Reading Aesop’s Fables
I recently bought Aesop’s fables to read to my son, not knowing what a fraught decision that was. We all know some of Aesop’s fables even if we don’t realise it – many of their key lessons and phrases are embedded in our language and popular consciousness. Until I read them, I didn’t understand that this is where phrases like “a wolf in sheep’s clothing”, “don’t count your chickens”, “dog in a manger”, or “one swallow does not a summer make” came from. On reading the whole set of fables, I discovered that there were many that I didn’t like, and wouldn’t read to children. Many of the fables would now be regarded by many of us as abhorrent or out of date. We shouldn’t be surprised, however, that many are no longer relevant, instead we should be surprised that after over 2500 years some are still relevant today. I found that reading the fables was an eye-opener in terms of seeing that so many concerns (if not the lessons that we draw) have remained constant through human history. If I was really interested in the wisdom of the ancient world though, I would rather look to figures such as Plato, Aristotle and Seneca than Aesop, but four year olds might disagree.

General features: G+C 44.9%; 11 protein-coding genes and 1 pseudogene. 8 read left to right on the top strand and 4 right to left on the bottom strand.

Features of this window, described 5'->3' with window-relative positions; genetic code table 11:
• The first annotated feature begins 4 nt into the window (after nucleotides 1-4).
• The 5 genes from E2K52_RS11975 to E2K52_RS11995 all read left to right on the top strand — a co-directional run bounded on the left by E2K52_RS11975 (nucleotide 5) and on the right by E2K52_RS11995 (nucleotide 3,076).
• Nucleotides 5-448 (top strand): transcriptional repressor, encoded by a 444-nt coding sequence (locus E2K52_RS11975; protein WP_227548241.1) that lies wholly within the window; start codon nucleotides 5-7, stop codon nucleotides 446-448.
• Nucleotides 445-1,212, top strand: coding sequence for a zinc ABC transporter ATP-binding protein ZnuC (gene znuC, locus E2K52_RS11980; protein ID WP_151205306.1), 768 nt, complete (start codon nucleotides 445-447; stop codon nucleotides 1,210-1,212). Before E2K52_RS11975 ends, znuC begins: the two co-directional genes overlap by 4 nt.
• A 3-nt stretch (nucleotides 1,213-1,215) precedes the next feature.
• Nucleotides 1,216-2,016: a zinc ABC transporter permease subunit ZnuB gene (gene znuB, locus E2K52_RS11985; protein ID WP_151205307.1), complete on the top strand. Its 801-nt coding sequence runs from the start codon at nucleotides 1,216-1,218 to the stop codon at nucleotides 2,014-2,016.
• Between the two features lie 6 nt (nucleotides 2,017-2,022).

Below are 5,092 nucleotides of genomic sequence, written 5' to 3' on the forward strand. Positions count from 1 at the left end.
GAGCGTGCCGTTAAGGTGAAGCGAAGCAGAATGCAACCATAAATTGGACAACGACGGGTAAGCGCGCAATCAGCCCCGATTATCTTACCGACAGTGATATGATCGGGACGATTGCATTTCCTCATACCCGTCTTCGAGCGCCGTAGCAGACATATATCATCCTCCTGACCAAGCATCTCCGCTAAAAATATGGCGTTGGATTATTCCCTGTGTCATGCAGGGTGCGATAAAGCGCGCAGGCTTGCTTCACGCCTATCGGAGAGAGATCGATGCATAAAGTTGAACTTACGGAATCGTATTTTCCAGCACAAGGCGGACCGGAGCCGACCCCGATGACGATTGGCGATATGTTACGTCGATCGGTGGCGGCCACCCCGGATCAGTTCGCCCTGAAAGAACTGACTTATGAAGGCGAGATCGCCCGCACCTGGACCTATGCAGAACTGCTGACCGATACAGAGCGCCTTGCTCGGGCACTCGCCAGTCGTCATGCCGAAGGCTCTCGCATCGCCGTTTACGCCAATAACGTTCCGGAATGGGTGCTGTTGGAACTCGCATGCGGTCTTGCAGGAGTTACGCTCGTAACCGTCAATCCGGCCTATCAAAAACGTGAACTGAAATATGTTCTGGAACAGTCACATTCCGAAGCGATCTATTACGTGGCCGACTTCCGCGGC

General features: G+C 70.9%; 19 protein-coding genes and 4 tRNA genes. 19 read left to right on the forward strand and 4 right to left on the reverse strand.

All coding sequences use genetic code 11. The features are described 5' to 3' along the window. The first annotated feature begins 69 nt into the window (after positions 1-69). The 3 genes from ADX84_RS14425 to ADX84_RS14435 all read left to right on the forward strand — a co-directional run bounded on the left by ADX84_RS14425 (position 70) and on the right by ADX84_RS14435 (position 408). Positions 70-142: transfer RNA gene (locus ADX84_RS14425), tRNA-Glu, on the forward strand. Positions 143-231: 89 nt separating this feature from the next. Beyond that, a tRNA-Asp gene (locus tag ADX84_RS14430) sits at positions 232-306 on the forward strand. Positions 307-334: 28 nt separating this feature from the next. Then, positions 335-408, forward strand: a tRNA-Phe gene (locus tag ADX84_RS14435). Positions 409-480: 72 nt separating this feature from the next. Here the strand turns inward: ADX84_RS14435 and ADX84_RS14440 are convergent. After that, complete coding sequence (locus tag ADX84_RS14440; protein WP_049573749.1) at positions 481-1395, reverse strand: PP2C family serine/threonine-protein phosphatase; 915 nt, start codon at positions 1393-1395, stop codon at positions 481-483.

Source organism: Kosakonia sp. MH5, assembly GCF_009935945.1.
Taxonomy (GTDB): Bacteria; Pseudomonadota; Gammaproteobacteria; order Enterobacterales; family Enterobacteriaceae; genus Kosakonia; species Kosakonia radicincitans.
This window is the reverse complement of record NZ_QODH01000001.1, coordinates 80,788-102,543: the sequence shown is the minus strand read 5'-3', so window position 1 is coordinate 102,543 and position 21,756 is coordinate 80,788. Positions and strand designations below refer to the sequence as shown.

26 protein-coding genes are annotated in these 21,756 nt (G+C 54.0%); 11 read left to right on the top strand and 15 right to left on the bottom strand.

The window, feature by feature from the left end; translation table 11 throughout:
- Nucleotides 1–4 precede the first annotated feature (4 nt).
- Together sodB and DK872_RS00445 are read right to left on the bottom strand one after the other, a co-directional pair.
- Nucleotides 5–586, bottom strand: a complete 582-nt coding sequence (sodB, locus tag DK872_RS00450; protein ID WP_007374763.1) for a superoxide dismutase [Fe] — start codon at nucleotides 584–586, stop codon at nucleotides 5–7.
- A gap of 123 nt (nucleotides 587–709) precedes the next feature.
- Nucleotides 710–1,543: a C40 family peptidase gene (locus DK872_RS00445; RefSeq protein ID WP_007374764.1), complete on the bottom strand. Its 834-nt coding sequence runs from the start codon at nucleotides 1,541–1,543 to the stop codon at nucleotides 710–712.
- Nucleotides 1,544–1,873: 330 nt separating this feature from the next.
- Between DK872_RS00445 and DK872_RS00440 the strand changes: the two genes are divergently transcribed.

Click here to buy Aesop’s Fables from Amazon.com